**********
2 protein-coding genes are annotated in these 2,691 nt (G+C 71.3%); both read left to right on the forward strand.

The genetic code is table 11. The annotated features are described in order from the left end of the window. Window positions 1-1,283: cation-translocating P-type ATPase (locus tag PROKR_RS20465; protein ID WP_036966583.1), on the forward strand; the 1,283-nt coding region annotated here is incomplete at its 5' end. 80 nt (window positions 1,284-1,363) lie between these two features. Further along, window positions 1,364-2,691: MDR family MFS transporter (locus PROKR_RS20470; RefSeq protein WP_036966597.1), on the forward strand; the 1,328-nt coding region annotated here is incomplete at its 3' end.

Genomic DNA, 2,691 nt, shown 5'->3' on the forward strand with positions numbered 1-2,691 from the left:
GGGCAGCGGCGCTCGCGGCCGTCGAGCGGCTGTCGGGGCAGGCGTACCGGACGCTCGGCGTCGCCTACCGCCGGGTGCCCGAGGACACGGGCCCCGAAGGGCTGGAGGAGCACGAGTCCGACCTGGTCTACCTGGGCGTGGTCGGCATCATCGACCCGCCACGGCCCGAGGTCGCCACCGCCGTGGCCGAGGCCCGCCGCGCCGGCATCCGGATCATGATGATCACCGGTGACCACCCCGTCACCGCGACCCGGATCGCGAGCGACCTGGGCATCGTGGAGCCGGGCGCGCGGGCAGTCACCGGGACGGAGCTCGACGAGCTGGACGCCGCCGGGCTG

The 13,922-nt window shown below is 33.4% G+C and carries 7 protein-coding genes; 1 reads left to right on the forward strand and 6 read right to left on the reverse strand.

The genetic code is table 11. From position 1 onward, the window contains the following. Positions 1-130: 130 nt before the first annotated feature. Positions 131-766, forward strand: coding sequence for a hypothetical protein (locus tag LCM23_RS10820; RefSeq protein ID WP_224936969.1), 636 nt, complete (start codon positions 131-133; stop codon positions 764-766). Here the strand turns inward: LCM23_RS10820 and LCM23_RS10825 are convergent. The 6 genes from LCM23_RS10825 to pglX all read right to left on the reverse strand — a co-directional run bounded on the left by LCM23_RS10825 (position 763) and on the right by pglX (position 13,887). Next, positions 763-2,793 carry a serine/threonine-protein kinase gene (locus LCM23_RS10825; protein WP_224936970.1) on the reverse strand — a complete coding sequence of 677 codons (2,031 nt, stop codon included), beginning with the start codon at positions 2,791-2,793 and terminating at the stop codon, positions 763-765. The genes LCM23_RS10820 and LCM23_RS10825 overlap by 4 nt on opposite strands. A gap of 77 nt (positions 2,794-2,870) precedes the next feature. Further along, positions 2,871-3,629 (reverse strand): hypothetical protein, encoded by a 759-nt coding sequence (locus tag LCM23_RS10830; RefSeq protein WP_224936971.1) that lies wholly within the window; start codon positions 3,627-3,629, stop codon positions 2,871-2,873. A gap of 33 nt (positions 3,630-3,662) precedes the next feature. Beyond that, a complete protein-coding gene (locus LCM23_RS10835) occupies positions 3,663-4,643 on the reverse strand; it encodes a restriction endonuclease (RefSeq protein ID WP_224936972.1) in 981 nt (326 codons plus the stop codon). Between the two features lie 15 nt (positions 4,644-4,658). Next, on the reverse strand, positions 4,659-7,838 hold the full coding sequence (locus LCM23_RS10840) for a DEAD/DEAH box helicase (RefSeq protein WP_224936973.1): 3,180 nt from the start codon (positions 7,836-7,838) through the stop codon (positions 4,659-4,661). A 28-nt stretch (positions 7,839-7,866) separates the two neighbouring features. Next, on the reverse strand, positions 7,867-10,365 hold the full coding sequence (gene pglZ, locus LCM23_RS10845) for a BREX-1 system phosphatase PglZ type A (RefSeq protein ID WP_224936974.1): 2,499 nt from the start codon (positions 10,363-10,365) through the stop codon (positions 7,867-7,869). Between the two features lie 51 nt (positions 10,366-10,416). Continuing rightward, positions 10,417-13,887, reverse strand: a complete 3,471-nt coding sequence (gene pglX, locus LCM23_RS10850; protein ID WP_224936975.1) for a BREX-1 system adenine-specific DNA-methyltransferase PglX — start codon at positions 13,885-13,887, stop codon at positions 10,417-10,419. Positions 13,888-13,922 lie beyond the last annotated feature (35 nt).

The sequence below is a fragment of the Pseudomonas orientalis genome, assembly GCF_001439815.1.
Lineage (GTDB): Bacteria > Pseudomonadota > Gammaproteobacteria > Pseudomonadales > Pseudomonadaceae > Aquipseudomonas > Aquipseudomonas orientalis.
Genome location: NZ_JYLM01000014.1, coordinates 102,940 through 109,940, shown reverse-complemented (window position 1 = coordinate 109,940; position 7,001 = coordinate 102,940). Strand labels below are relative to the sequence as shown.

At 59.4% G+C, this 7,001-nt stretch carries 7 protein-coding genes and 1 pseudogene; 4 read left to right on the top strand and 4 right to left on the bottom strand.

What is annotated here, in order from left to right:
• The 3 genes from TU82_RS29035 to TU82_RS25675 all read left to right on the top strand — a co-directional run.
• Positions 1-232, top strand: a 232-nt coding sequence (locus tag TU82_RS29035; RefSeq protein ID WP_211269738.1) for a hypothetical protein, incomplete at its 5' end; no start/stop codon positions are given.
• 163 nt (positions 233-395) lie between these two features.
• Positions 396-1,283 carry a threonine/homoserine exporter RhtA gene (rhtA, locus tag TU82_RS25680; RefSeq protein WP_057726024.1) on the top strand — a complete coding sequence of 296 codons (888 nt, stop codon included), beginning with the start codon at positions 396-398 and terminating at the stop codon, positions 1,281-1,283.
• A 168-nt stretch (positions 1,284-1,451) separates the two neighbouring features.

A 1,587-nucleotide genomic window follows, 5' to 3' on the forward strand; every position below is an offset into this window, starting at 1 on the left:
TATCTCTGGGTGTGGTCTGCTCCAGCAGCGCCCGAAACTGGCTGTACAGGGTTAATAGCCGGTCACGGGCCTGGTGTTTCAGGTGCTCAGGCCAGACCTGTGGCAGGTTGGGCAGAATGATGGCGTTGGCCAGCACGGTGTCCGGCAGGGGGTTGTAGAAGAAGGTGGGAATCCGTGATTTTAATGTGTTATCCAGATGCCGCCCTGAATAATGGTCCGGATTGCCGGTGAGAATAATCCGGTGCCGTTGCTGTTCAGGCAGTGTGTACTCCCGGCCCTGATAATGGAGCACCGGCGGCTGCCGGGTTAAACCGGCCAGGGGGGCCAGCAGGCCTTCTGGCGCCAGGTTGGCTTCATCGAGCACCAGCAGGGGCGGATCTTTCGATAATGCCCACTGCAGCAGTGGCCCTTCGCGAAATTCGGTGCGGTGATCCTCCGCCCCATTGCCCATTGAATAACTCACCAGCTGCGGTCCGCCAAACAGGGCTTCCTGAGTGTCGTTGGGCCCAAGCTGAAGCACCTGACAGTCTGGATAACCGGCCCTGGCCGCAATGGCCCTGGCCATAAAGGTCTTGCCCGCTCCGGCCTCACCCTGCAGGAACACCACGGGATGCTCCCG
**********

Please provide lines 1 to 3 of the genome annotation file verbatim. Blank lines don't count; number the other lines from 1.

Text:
2 protein-coding genes are annotated in these 2,691 nt (G+C 71.3%); both read left to right on the forward strand.

The genetic code is table 11. The annotated features are described in order from the left end of the window. Window positions 1-1,283: cation-translocating P-type ATPase (locus tag PROKR_RS20465; protein ID WP_036966583.1), on the forward strand; the 1,283-nt coding region annotated here is incomplete at its 5' end. 80 nt (window positions 1,284-1,363) lie between these two features. Further along, window positions 1,364-2,691: MDR family MFS transporter (locus PROKR_RS20470; RefSeq protein WP_036966597.1), on the forward strand; the 1,328-nt coding region annotated here is incomplete at its 3' end.

Genomic DNA, 2,691 nt, shown 5'->3' on the forward strand with positions numbered 1-2,691 from the left: